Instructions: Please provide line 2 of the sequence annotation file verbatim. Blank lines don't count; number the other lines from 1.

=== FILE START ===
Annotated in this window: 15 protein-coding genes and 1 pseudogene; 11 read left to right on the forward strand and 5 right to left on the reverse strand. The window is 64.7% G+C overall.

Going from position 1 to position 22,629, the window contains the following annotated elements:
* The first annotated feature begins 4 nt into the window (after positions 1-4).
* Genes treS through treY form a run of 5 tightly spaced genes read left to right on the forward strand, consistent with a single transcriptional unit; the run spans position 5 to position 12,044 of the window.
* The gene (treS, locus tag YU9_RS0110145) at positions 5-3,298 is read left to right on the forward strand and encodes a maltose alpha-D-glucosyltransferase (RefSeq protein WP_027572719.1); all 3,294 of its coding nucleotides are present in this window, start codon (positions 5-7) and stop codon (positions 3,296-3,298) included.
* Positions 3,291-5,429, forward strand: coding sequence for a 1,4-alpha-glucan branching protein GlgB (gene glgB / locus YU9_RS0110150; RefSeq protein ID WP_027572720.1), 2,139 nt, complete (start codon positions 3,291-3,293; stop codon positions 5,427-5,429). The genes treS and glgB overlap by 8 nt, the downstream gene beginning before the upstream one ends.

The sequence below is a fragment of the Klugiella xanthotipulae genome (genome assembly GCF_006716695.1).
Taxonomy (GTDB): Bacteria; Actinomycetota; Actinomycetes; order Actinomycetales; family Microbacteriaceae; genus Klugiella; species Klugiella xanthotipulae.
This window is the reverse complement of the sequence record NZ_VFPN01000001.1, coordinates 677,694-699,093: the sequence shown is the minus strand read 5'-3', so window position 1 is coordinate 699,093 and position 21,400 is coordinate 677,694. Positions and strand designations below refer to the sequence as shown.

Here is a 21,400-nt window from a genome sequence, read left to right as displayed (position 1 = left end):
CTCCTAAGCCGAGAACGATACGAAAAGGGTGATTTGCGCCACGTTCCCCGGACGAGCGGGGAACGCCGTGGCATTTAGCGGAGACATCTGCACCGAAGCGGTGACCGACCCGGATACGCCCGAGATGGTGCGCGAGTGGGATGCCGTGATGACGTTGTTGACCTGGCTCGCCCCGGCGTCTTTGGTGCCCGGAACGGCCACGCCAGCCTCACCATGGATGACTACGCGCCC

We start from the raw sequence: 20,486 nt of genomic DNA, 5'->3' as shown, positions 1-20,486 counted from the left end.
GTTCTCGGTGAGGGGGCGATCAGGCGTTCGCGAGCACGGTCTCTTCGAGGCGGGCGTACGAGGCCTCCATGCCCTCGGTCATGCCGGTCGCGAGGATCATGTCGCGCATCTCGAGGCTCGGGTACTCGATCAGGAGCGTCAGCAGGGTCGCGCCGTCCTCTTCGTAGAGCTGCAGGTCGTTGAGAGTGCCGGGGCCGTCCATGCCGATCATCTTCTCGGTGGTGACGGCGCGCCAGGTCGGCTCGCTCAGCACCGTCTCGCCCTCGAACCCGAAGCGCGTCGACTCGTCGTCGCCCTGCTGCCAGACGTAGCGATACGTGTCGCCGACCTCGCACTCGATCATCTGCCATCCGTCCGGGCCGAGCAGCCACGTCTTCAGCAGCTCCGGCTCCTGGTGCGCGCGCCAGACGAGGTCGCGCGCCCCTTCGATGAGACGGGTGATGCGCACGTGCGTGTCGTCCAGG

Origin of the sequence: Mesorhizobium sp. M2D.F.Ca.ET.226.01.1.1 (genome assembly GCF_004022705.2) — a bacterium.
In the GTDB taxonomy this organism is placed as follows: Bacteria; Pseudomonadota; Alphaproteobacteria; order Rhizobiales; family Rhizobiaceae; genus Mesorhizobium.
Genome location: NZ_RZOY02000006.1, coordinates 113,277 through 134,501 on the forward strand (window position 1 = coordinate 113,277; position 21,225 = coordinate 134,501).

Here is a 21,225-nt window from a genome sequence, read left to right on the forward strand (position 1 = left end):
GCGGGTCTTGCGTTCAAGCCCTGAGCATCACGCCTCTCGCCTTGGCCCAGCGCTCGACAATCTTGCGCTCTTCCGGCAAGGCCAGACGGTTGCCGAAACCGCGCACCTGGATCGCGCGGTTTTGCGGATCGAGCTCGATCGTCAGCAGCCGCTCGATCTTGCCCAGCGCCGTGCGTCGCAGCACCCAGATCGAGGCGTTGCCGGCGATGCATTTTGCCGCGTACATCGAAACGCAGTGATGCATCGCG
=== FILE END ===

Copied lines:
Going from position 1 to position 22,629, the window contains the following annotated elements: